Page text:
Beacon Gallery’s new show

It’s rare I go a month without posting on Thoughts on Art, but here we are… I’ve been completely wrapped up in Beacon Gallery’s new show, Mixed Messages. The preparation and promotion have utterly consumed me.

Mixed Messages is a show that thematically focuses on rape and sexual violence. With such an emotionally fraught topic at its core and with the intent to inspire people to communicate more about this difficult subject. As such I’m sure you can imagine it’s been draining in many ways.

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Rachel Tine, Invisible Fractures Series

To briefly discuss the works in the show, the gallery is showing pieces by the Tiny Pricks Project (click for the long interview I did with its founder, Diana Weymar), the Social Justice Sewing Academy, Ibrahim Ali-Salaam, Jean Sbarra Jones, Raleigh Strott and Rachel Tine. Credit for the “Meet The Artist” series goes to my wonderful intern, Sasha Carnes, for her excellent reporting and writing.

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Social Justice Sewing Academy

In addition to the works in the show, we are also hosting a series of Artist and Author Talks. These are recorded and available on Beacon Gallery’s Blog, as well as on Vimeo to be enjoyed after the fact.

Mixed Messages has been a labor of love. It’s been delightful seeing individuals coming in and enjoying the work.

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Here are four individuals including artist Raleigh Strott (in pink and white) checking out the Tiny Pricks Project wall


Sexual violence

The works on view are a mix of pieces I would describe as representing victims and perpetrators of sexual violence. The Tiny Pricks Project, with the words of President Trump embroidered onto vintage fabrics, represents the perpetrator of crimes of sexual violence.

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Caron Tabb for the Tiny Pricks Project

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mixed messages

mixed messages

On the other side of the equation, representing victims of sexual violence, are works by Social Justice Sewing Academy (at the top), works by Jean Sbarra Jones (the Dress in Water series below), Rachel Tine (photography above and below), Raleigh Strott and Ibrahim Ali-Salaam (also both below).

Dress in Water series by Jean Sbarra Jones

Jean Sbarra Jones’s dress in water series evokes the same sort of ambiguity that one often finds in situations of sexual assault or violence. The trauma is layered and complex – similar to Jones’s work. For a nuanced discussion of her work, check out her Artist Talk, and don’t miss her Meet the Artist piece either!

Works by Raleigh Strott

Raleigh Strott

The mixed-media works by Raleigh Strott explore the female body and its use as a form of currency in our society. Sourced from pornographic magazines, her cut-paper images emerge from geometric shapes and tease the eye. Strott also considers what to remove from her images as she works – for example, does removing a hand also remove agency? To learn more about her work, make sure to check out her Meet the Artist interview or her Artist Talk with Ibrahim Ali-Salaam on Beacon Gallery’s blog.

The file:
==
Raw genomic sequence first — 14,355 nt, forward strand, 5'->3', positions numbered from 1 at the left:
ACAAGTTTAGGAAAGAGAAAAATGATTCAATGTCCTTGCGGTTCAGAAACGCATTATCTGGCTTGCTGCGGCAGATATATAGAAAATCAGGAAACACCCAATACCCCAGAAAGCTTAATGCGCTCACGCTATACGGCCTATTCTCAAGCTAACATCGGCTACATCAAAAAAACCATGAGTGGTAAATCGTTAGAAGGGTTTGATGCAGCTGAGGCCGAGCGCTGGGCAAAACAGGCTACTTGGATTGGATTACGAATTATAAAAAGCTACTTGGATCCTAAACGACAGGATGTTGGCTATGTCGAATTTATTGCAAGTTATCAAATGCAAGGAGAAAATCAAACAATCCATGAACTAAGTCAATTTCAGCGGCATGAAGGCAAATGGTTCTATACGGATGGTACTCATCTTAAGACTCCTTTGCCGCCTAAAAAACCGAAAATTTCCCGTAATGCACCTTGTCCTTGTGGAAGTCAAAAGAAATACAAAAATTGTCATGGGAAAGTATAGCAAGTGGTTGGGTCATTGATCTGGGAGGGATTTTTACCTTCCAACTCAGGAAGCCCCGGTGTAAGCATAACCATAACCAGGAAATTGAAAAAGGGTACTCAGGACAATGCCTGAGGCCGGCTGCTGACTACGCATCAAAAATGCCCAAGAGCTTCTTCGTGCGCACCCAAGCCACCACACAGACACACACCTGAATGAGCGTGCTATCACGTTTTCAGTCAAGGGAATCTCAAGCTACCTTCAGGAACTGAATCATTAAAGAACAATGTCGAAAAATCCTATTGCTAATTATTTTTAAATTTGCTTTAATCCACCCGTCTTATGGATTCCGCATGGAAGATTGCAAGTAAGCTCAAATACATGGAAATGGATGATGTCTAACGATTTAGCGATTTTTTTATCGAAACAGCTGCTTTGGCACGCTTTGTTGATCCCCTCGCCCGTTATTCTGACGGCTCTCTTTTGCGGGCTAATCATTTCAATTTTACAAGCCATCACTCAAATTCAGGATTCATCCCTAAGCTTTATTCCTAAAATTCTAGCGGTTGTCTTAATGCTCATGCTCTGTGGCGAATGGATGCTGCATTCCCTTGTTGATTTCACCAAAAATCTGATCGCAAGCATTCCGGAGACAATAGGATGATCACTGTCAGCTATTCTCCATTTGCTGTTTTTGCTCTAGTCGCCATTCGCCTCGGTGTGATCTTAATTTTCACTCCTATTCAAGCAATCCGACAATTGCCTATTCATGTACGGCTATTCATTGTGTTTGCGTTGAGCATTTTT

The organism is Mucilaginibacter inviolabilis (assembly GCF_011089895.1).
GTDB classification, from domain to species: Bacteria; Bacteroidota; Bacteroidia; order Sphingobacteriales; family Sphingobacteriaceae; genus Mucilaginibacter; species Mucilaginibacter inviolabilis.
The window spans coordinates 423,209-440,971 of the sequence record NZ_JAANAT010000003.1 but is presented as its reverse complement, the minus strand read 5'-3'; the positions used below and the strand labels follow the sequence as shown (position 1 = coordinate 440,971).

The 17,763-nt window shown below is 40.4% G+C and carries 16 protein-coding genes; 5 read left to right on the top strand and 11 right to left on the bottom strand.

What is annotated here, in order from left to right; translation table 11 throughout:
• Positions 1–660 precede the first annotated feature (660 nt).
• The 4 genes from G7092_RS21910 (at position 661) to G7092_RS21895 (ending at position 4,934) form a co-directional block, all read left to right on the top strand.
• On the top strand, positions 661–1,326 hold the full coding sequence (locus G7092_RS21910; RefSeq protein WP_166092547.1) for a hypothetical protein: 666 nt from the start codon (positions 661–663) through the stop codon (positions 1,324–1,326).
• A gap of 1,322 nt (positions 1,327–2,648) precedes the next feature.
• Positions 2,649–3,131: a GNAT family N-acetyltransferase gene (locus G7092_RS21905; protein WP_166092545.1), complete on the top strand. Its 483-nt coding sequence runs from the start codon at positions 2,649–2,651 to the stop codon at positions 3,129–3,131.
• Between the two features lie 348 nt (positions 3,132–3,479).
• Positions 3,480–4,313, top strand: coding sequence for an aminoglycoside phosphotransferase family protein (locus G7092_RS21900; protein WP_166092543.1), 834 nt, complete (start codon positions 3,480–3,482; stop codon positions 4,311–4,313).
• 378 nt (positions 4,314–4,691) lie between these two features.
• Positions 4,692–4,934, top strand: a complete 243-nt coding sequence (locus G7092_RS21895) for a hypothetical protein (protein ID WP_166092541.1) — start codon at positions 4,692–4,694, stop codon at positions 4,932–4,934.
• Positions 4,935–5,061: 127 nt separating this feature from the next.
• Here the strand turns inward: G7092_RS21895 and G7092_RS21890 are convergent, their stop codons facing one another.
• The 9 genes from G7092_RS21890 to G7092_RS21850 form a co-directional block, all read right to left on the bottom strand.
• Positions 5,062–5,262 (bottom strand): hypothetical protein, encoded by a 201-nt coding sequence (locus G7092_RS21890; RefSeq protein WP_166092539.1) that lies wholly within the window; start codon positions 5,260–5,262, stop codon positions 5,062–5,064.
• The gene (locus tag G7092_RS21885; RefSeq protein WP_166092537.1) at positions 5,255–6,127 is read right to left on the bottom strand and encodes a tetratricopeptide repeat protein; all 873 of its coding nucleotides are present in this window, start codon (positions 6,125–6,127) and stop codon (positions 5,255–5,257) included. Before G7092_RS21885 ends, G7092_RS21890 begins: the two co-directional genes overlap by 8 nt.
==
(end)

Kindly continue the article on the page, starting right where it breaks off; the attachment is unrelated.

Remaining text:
Rachel Tine & The Invisible Fractures Series

Rachel Tine’s work with victims of emotional abuse is ambitious and moving. These photographs are of individuals who were also sexually victimized or where the imagery – I felt, as the curator of Mixed Messages – speaks to all victims of trauma.

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mixed messages

Ibrahim Ali-Salaam

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Detail, Enough, Ibrahim Ali-Salaam

The piece, Enough, by Ibrahim Ali-Salaam demonstrates that men are also victims of sexual violence.

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Enough, Ibrahim Ali-Salaam

He explains this piece in-depth in his artist talk, check out a short clip here. It’s 2 minutes long and explains this work in a way that only the creator of the work could.

Support Us

Thanks for reading this far. In addition to the work we are showing, we are also fundraising for the Boston Area Rape Crisis Center, Tiny Pricks and Social Justice Sewing Academy (100% of any funds donated is split 3 ways between these groups – Beacon Gallery isn’t taking any profits). If you’d like to donate, you can either attend an event and donate via Eventbrite, or contact the gallery where you can donate via our 501(c)3 (I can give you our number). The gallery is not a non-profit but have “Beacon Gallery Consulting” which is a registered non-profit set up to support artists.

If you’d like to support Beacon Gallery’s artists and the gallery directly, buy some art! 😉

More Thoughts on Art coming soon…

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